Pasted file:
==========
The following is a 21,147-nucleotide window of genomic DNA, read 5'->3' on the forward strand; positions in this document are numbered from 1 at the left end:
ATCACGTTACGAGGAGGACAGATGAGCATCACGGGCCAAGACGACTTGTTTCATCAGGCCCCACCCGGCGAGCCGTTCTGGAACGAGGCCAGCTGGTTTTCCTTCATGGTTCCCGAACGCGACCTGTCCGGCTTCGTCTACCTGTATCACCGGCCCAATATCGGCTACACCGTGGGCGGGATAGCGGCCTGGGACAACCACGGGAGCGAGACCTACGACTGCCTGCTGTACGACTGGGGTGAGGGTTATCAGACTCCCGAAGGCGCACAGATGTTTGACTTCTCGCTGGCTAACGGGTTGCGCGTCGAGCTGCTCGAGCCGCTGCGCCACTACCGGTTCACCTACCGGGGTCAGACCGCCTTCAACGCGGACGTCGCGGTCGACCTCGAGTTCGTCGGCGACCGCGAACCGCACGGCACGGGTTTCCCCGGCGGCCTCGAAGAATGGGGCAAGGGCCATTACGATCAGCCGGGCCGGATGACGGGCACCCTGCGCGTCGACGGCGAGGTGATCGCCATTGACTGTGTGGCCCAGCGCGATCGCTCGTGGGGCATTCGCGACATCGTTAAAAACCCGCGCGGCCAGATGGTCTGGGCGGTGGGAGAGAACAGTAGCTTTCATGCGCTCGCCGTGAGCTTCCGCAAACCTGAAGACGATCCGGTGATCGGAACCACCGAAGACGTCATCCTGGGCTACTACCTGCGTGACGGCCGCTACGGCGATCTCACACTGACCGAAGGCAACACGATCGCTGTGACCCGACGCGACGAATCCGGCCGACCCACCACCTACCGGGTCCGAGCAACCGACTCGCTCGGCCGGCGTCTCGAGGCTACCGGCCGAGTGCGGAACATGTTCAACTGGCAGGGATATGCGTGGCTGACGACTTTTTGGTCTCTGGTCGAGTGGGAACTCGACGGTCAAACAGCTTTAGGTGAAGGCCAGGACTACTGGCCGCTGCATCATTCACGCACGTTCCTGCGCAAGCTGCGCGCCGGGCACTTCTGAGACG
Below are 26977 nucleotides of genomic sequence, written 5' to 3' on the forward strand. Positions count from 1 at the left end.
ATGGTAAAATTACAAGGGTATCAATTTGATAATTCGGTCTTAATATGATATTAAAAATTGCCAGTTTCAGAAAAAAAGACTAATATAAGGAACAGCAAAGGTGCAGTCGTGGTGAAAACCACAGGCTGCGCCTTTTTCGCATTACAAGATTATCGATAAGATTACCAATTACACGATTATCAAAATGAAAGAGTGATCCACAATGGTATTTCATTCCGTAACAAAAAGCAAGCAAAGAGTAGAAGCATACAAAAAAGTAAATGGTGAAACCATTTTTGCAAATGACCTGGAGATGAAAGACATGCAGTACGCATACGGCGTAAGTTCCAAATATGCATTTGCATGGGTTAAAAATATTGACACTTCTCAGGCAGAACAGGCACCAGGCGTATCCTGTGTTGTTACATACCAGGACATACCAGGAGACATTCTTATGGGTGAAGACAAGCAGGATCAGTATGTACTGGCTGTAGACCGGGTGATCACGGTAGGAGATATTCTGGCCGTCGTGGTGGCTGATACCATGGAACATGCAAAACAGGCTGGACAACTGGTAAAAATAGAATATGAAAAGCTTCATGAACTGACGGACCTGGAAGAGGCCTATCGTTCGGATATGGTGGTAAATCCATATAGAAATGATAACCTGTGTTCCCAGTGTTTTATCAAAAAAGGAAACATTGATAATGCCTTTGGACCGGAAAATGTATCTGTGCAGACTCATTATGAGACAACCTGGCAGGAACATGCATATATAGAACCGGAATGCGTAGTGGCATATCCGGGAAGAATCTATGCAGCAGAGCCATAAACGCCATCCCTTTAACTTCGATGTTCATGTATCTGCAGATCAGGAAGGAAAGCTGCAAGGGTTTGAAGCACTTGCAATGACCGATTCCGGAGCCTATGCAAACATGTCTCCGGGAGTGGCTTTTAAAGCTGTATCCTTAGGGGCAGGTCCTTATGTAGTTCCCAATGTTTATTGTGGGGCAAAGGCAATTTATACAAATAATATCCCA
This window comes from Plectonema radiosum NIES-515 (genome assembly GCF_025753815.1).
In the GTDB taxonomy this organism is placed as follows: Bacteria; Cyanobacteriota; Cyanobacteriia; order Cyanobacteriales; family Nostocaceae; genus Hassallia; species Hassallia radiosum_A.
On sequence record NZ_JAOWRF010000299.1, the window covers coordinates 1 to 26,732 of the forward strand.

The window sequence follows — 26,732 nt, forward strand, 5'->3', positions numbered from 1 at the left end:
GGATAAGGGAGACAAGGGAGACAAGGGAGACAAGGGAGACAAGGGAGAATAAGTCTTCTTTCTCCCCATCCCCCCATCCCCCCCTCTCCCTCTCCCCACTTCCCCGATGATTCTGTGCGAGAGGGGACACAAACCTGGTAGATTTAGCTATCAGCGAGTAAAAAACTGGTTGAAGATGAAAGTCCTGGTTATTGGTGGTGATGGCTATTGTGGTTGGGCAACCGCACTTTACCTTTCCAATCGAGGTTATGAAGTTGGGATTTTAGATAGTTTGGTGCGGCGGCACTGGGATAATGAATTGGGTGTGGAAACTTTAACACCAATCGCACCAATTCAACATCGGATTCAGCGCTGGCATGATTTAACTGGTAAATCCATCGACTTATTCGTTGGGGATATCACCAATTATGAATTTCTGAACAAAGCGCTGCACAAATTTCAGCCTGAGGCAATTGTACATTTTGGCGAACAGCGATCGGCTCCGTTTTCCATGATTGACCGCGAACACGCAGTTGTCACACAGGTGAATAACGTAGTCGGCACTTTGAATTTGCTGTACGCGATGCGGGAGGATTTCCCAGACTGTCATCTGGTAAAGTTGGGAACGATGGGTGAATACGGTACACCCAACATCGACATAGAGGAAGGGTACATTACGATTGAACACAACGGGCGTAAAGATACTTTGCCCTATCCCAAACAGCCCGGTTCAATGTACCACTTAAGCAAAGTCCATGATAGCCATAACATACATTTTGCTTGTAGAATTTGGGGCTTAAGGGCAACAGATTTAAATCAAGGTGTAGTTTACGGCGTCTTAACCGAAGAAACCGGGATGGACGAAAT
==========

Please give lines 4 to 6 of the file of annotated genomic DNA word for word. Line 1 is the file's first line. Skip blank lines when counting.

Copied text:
ATGGTAAAATTACAAGGGTATCAATTTGATAATTCGGTCTTAATATGATATTAAAAATTGCCAGTTTCAGAAAAAAAGACTAATATAAGGAACAGCAAAGGTGCAGTCGTGGTGAAAACCACAGGCTGCGCCTTTTTCGCATTACAAGATTATCGATAAGATTACCAATTACACGATTATCAAAATGAAAGAGTGATCCACAATGGTATTTCATTCCGTAACAAAAAGCAAGCAAAGAGTAGAAGCATACAAAAAAGTAAATGGTGAAACCATTTTTGCAAATGACCTGGAGATGAAAGACATGCAGTACGCATACGGCGTAAGTTCCAAATATGCATTTGCATGGGTTAAAAATATTGACACTTCTCAGGCAGAACAGGCACCAGGCGTATCCTGTGTTGTTACATACCAGGACATACCAGGAGACATTCTTATGGGTGAAGACAAGCAGGATCAGTATGTACTGGCTGTAGACCGGGTGATCACGGTAGGAGATATTCTGGCCGTCGTGGTGGCTGATACCATGGAACATGCAAAACAGGCTGGACAACTGGTAAAAATAGAATATGAAAAGCTTCATGAACTGACGGACCTGGAAGAGGCCTATCGTTCGGATATGGTGGTAAATCCATATAGAAATGATAACCTGTGTTCCCAGTGTTTTATCAAAAAAGGAAACATTGATAATGCCTTTGGACCGGAAAATGTATCTGTGCAGACTCATTATGAGACAACCTGGCAGGAACATGCATATATAGAACCGGAATGCGTAGTGGCATATCCGGGAAGAATCTATGCAGCAGAGCCATAAACGCCATCCCTTTAACTTCGATGTTCATGTATCTGCAGATCAGGAAGGAAAGCTGCAAGGGTTTGAAGCACTTGCAATGACCGATTCCGGAGCCTATGCAAACATGTCTCCGGGAGTGGCTTTTAAAGCTGTATCCTTAGGGGCAGGTCCTTATGTAGTTCCCAATGTTTATTGTGGGGCAAAGGCAATTTATACAAATAATATCCCA
This window comes from Plectonema radiosum NIES-515 (genome assembly GCF_025753815.1).
In the GTDB taxonomy this organism is placed as follows: Bacteria; Cyanobacteriota; Cyanobacteriia; order Cyanobacteriales; family Nostocaceae; genus Hassallia; species Hassallia radiosum_A.